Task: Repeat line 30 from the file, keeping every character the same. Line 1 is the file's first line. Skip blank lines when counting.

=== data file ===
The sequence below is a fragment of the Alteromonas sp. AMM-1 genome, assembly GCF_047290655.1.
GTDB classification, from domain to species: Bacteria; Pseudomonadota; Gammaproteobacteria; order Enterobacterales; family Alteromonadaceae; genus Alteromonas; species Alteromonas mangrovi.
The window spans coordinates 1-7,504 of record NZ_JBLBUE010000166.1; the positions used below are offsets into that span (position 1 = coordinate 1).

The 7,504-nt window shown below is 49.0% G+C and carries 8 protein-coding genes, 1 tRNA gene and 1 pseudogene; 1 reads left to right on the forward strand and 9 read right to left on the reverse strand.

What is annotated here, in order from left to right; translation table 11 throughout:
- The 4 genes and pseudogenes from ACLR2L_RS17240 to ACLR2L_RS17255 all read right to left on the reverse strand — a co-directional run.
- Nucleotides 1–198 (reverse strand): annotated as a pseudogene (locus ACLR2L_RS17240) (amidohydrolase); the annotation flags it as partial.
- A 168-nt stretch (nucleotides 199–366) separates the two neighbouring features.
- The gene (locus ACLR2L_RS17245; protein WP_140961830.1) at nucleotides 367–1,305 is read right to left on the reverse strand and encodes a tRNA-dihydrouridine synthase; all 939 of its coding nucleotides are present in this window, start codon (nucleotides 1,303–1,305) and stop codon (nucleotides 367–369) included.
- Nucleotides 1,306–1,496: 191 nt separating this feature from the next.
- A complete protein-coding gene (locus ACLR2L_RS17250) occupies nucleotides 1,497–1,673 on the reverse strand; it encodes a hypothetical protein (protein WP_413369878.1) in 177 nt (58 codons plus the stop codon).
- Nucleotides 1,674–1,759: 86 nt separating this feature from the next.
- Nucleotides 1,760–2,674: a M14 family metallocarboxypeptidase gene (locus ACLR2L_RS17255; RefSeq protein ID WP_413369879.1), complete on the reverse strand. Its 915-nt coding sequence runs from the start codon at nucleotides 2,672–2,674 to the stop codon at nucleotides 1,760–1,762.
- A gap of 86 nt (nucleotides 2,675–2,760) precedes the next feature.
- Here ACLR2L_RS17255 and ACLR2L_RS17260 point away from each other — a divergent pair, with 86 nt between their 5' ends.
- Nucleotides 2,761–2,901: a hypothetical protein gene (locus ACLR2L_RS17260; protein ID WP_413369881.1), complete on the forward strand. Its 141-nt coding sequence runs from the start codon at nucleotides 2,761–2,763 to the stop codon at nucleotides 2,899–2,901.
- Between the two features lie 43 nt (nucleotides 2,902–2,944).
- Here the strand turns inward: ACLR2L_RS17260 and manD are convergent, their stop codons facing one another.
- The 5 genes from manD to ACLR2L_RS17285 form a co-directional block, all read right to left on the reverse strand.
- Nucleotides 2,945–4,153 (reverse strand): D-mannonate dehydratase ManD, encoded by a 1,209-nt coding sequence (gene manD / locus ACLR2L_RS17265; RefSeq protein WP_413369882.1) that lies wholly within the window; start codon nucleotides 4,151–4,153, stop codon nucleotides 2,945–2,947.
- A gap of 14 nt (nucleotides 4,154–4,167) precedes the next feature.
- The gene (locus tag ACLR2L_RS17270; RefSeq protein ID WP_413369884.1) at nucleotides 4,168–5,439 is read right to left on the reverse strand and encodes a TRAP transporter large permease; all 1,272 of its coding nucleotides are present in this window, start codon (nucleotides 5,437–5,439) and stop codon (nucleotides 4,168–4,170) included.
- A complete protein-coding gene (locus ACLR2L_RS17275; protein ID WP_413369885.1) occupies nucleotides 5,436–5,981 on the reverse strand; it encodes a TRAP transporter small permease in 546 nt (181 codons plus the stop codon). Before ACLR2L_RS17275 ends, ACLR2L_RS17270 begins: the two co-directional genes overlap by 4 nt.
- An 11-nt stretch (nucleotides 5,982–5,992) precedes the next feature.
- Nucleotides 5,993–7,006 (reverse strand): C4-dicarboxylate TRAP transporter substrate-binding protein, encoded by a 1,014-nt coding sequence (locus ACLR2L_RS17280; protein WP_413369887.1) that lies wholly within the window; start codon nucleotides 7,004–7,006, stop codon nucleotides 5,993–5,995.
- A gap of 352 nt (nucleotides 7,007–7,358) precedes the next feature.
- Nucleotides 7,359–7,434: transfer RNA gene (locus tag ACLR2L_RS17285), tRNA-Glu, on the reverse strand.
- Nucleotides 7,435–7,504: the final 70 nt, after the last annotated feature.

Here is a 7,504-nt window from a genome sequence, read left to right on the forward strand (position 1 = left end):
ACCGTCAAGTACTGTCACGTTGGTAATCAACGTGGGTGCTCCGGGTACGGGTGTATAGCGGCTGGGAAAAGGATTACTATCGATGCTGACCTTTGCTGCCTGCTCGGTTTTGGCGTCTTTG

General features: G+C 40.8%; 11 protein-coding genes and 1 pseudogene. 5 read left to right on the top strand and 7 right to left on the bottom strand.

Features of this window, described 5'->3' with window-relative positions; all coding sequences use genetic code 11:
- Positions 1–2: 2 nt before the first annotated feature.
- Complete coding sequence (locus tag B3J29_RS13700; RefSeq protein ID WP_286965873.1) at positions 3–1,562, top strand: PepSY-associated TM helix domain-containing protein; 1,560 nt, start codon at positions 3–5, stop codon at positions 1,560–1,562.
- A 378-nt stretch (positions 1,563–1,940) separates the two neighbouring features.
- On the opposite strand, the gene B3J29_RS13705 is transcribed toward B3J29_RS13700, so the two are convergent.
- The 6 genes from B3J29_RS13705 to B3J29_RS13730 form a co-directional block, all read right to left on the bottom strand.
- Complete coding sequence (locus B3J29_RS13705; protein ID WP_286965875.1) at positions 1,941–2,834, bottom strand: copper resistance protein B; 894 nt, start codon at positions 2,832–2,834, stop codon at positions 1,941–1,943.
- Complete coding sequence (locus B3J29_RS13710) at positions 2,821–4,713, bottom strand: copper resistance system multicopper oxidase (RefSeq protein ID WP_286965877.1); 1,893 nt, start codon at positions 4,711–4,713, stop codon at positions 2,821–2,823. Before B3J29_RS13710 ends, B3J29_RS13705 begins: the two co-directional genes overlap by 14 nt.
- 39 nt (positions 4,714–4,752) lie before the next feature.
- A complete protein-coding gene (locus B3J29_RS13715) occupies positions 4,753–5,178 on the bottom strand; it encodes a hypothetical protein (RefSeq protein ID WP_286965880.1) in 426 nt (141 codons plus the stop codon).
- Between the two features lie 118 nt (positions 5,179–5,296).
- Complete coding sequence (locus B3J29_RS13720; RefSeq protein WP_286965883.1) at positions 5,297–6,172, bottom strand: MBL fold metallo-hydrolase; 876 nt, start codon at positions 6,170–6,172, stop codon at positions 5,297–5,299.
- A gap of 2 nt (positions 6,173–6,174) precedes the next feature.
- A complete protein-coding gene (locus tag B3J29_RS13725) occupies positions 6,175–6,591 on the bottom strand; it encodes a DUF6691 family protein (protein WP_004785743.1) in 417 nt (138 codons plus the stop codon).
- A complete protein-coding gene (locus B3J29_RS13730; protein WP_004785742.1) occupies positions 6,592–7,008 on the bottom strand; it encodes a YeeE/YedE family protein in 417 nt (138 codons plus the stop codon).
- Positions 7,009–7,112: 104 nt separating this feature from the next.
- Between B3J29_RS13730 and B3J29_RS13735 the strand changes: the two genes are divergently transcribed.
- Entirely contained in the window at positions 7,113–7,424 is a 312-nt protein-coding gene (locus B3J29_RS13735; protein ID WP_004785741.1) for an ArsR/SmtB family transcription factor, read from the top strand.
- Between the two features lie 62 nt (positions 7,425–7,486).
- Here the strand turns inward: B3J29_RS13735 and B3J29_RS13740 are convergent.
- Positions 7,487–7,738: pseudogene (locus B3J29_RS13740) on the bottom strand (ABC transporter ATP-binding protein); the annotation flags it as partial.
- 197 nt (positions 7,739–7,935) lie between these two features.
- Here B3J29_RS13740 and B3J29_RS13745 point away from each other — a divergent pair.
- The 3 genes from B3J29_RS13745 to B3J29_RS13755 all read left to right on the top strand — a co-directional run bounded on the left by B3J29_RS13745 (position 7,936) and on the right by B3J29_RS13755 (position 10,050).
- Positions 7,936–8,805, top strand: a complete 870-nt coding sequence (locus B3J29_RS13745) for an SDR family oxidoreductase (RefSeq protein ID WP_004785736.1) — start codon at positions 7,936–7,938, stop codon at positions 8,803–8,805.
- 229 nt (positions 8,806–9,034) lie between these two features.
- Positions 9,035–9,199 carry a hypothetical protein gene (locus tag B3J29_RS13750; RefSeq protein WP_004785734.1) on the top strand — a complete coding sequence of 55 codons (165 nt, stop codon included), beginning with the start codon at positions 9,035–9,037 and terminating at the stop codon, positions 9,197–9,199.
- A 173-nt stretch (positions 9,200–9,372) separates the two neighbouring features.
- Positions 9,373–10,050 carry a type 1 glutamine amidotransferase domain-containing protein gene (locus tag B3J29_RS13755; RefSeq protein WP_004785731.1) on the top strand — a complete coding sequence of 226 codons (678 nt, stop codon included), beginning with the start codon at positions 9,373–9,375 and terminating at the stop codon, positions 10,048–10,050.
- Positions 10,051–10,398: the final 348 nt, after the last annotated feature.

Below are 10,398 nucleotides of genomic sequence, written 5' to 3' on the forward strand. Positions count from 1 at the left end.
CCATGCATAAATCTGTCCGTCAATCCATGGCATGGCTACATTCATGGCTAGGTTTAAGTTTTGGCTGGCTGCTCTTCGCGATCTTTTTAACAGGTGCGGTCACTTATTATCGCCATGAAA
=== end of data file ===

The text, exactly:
ACCGTCAAGTACTGTCACGTTGGTAATCAACGTGGGTGCTCCGGGTACGGGTGTATAGCGGCTGGGAAAAGGATTACTATCGATGCTGACCTTTGCTGCCTGCTCGGTTTTGGCGTCTTTG